Separation anxiety in older dogs – How to help – Part II.

Frozen filled Kong

Following on from Part I of our Holidays4Dogs article about separation anxiety in the aging dog, this section will look at the best ways to deal with the issue and how to help the dog who suddenly finds it difficult being left home alone.

Even if a dog has been previously confident and happy to be left alone for a few hours; when he moves into middle or old age it is not unusual for him to demonstrate anxious behaviour.  I can relate to that too!  As I am middle aged myself, I understand and sympathise that new anxieties about life one previously never thought about, can come to the fore as years pass.

Just like people, older dogs become less keen on change and find a greater comfort in routine and habit.  Changes to this can cause a dog to feel clingier, less confident and display more anxious behaviours.

Anxiety could be related to any number of factors, but commonly it could be due to Canine Dysfunction Syndrome which is similar to Alzheimer’s seen in people.  It could be that the dog is not feeling well or he may be in discomfort – perhaps suffering from arthritis or some other underlying health problem that causes him to take comfort from being near his owners and becoming distressed if left alone.

Older dogs find it harder to deal with difficult situations and a bad experience for an older dog may have more effect than it might do with a puppy or younger dog, who may be able to bounce back more quickly.  A traumatic trip to the vet, a fight with another dog or a huge firework display may upset the older dog in more marked ways.

The dulling of senses may also be another reason for a dog developing separation anxiety.  If he cannot hear, see or smell as well as he used to, an older dog may develop a greater dependency on his owner.

As well as degeneration of the organs in the body in older dogs, an aging dog will produce much lower levels of hormones that help him deal with stress; another factor for the possible development of anxiety in his middle to elderly years.

Treating separation anxiety in older dogs.

If you are concerned that there may be an underlying health reason why your dog has become anxious, it is important to obtain veterinary advice to rule out any medical conditions that may be causing this.

Otherwise, there are many ways that you can approach the problem and hopefully manage the situation; but with some dogs it may not be possible to completely eradicate it altogether.

Maintaining a structured routine will help the older dog to stay calm since he will appreciate life being predictable and this, in turn, will help to keep stress levels down.

Make sure your dog is getting enough exercise – just because he is getting on in years doesn’t mean that he won’t appreciate regular exercise.  While keeping a routine at home is good – when out walking, try to vary your routes to keep your dog engaged and interested in his surroundings.

As well as physical exercise, older dogs also need continued mental exercise.  Keeping the brain active in middle to old age is good for dogs as well as people and you can definitely teach an old dog new tricks!  Nose work, obedience training or even agility, (while taking into account your dog’s physical capabilities), will all help to stimulate your dog’s brain and reduce stress.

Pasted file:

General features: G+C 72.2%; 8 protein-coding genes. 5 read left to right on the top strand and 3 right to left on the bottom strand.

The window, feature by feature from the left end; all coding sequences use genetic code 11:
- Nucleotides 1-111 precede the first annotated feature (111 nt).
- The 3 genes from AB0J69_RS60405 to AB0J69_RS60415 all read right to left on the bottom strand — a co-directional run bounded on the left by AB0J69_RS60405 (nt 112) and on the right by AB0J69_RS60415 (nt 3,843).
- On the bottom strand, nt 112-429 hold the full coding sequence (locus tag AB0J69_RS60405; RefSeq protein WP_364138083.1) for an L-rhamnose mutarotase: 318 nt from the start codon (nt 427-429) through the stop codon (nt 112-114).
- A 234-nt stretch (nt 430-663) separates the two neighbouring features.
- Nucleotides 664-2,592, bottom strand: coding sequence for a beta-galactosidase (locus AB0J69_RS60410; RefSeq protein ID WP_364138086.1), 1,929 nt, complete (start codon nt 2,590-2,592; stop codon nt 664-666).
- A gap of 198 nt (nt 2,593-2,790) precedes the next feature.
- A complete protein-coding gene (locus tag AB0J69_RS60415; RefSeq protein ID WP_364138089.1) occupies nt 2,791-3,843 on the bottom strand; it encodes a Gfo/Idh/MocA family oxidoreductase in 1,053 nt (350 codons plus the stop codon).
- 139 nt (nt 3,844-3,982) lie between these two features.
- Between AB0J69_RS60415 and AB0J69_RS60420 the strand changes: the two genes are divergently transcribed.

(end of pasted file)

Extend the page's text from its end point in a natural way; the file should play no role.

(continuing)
When you do leave your dog; make sure you leave him with a comfortable bed, (perhaps consider letting him have an old piece of clothing that smells strongly of you).

Frozen meat

Always give your dog something to occupy him while he is home alone – such as a stuffed Kong or other suitable chew toy.  Freezing a stuffed Kong will mean your dog will have to work harder to extract the contents and since chewing and licking is comforting for a dog, this will help him to stay calm and distract him from becoming anxious. Make sure you have a good supply of things to leave him with when you have to go out.

Consider leaving the radio or television on when you go out – talking programmes are better than music – Radio 4 perhaps, or a suitable TV programme.

You can also try plug in pheromone adapters which emit the scent of a nursing female and are said to have a calming effect. You can read more about these in another of our other Holidays4Dogs article.

Another suggestion is to supplement your dog with Omega 3 oil as research suggests this can improve a dog’s anxiety by 40 – 50% and is especially good for dogs suffering with onset doggy dementia. You can purchase high quality canine vitamin supplements, including doggy Omega from Cytoplan here; https://www.cytoplan.co.uk/doggie-omega?gclid=Cj0KCQjw8svsBRDqARIsAHKVyqGm4Q2vmDY8rucQzVN3-daUHA59S-nlTxKsTSz9FKkfiZJ9wYjp3OgaAjBqEALw_wcB

Separation anxiety in older dogs can be frustrating but it is important to be patient and stay calm yourself as your dog will take his cues from your behaviour.  If your dog is not as confident as he was before, he is nevertheless the same dog he has always been and he needs you to help him make his senior years as comfortable and as stress free as possible.

Please note: This article does not replace professional veterinary or nutritional advice and is intended as a guide only.  If you are at all concerned about your pet’s physical or mental state, contact your vet straight away.